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Open Throat Technique Singing

Open Throat Technique Singing

Open Throat Technique Singing – What is it? How do you get it? And what does Open Throat Really mean? Let’s find out!

Open Throat singing is derived from the classical vocal term La Gola Aperta which translates literally as “The Open Throat”. The truth about many classical singing terms such as this is that they are often intended as a figure of speech, not a literal instruction to either “open” your throat, or even in the case of Appoggio not literally to “lean” sideways when you sing. So why is the term used in such a general way that becomes confusing for singers just getting started? Terms like Open Throat are really intended as a broad concept that involves many different parts in the same way that a car is really made up of hundreds of different moving parts that all come together with the one intention of moving forward – or in the case of singing, to sustain resonance and sing without strain.

Open Throat refers to each element of your vocal foundation and developing coordination between each moving part of your voice.

How To Sing With An Open Throat

Singing with an open throat starts with the foundation elements of singing such as diaphragmatic breathing, vocal fold closure and managing resonance. By first setting up a strong diaphragmatic support in your voice by engaging the diaphragm and managing air flow and air pressure, you will then be able to maintain and manage sustained resonance in your voice by altering resonant space and achieving an ‘open’ vocal tract – which is the true essence of Open Throat Technique Singing.

Efficient Vocal Fold closure is a key element to singing without strain and maintaining an open throat when you sing. There are two main aspects to sustaining healthy vocal fold closure to achieve vibration and resonance; a balanced onset and vocal fold compression.

A balanced onset occurs when you balance airflow with fold closure to create ‘instant’ resonance that is free of strain, but also occurs without being preceded by aspiration of air or unnecessary closure. So, a balanced onset occurs when you achieve good closure at the same time you create vibration with the passage of pressurised air.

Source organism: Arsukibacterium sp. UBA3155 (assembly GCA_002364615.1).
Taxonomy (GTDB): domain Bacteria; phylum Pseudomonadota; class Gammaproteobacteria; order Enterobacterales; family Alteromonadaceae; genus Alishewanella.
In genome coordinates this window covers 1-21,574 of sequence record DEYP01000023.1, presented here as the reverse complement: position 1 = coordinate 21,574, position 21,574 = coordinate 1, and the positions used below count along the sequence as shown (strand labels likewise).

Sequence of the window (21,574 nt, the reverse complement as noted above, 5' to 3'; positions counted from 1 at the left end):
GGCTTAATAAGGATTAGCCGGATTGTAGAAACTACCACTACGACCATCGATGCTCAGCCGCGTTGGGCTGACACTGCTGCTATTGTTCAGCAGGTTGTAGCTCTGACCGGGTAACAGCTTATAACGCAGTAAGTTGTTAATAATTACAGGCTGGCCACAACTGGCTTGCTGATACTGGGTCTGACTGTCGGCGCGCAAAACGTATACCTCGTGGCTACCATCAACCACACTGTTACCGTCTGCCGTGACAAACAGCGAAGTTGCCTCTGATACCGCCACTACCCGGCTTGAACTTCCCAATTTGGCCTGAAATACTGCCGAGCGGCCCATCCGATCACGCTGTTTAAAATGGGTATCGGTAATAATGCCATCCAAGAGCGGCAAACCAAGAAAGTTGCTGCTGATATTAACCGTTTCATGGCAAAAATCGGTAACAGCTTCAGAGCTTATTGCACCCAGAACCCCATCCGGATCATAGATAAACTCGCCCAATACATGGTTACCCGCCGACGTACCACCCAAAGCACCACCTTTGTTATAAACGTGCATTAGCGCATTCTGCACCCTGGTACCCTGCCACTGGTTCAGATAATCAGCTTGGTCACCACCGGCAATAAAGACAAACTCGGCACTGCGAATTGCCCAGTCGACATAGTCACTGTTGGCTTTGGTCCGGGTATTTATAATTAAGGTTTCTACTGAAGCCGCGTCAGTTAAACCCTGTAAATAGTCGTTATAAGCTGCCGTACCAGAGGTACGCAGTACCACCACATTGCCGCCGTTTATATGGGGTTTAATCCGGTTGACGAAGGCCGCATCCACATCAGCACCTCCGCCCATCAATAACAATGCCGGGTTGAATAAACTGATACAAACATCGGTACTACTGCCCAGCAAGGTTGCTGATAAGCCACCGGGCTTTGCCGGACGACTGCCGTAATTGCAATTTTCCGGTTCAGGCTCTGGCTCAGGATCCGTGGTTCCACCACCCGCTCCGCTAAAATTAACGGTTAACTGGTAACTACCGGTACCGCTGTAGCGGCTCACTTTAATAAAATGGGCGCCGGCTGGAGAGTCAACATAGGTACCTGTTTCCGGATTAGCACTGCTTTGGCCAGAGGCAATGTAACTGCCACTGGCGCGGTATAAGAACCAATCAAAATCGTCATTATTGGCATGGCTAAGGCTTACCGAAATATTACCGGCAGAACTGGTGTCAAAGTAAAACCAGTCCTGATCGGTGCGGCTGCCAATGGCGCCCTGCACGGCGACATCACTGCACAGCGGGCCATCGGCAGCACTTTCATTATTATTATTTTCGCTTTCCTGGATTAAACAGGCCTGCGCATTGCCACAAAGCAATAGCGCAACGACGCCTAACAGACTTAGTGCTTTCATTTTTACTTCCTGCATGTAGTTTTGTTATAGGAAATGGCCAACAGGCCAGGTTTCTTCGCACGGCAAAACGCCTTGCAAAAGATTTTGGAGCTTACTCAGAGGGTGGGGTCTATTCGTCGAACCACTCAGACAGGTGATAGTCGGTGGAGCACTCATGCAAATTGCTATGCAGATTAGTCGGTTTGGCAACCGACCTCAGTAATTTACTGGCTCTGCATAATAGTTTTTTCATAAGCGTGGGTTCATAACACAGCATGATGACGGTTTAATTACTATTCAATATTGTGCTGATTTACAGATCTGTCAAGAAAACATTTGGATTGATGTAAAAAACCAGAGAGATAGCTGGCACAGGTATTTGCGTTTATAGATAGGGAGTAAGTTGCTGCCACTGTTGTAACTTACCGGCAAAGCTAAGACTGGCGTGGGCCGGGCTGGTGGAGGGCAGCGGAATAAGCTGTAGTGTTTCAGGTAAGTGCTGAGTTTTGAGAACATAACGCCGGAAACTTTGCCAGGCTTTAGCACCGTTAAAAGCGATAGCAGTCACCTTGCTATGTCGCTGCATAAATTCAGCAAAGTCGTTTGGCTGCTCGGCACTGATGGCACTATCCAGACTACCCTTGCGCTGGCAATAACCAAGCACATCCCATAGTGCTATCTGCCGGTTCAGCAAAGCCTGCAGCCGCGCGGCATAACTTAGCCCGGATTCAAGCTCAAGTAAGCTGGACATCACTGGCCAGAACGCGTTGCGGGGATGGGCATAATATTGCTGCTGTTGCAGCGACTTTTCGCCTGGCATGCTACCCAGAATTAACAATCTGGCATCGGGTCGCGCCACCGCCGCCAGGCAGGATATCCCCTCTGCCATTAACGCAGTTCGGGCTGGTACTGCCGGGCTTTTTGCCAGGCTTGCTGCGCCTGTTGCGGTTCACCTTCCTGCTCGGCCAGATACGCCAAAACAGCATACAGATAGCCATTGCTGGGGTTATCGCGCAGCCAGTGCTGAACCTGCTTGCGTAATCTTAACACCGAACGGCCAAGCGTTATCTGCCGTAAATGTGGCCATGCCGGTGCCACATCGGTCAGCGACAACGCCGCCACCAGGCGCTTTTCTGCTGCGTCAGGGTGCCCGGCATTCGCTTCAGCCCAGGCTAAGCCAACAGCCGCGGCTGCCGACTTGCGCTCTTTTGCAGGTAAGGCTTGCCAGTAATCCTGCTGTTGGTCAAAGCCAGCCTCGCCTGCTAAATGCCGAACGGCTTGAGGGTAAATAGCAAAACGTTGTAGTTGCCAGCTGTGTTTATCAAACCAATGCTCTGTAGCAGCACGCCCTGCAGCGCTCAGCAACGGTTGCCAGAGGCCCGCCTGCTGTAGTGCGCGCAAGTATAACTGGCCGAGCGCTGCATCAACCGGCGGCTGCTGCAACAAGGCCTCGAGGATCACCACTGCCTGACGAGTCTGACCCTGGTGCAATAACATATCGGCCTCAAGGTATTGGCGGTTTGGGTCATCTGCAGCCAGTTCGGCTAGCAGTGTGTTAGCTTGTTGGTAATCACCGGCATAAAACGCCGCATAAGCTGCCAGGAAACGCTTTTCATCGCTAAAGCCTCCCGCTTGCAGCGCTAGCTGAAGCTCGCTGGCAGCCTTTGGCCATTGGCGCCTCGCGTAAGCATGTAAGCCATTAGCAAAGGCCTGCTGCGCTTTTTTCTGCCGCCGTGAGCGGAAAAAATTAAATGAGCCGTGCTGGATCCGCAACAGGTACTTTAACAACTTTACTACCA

Now, compression is actually a three stage process that involves three separate ‘valves’ in the voice – the glottis, the sub glottis and the supraglottis. The glottis is simply the pipe that the vocal folds ‘close’ over, the area below the vocal folds is known as the supraglottis and results in supraglottic pressure when you achieve breath support, and the area above the vocal folds is known as the supraglottis and is a key element to achieving compression without strain. If we were to simply build up subglottic pressure, then the result would be a barrage of air pushing up against our delicate vocal folds – which obviously isn’t healthy for your voice. Now, if we use the final valve above the vocal folds by engaging the supraglottic area of the voice to manage the flow of pressure you will achieve healthy and strain-free vibration and sustained resonance when you sing. Now, learning to achieve compression actually starts with the base elements of your vocal foundation – vowels, support, closure, resonance, managing the vocal tract etc.

A great place to start learning to sing with open throat technique is our Foundation 101 singing course which will show you how to;

  • Connect chest and head voice
  • Create mixed resonance
  • Achieve a balanced onset
  • Sustain and manage resonance
  • Manage resonant space
  • Increase your range
  • Improve your tone
  • Support your voice
  • SO much more!

Remember, open throat singing starts with a healthy voice, and healthy voice starts with a rock solid vocal foundation.

If you have any questions about open throat singing, feel free to leave any feedback or questions below!

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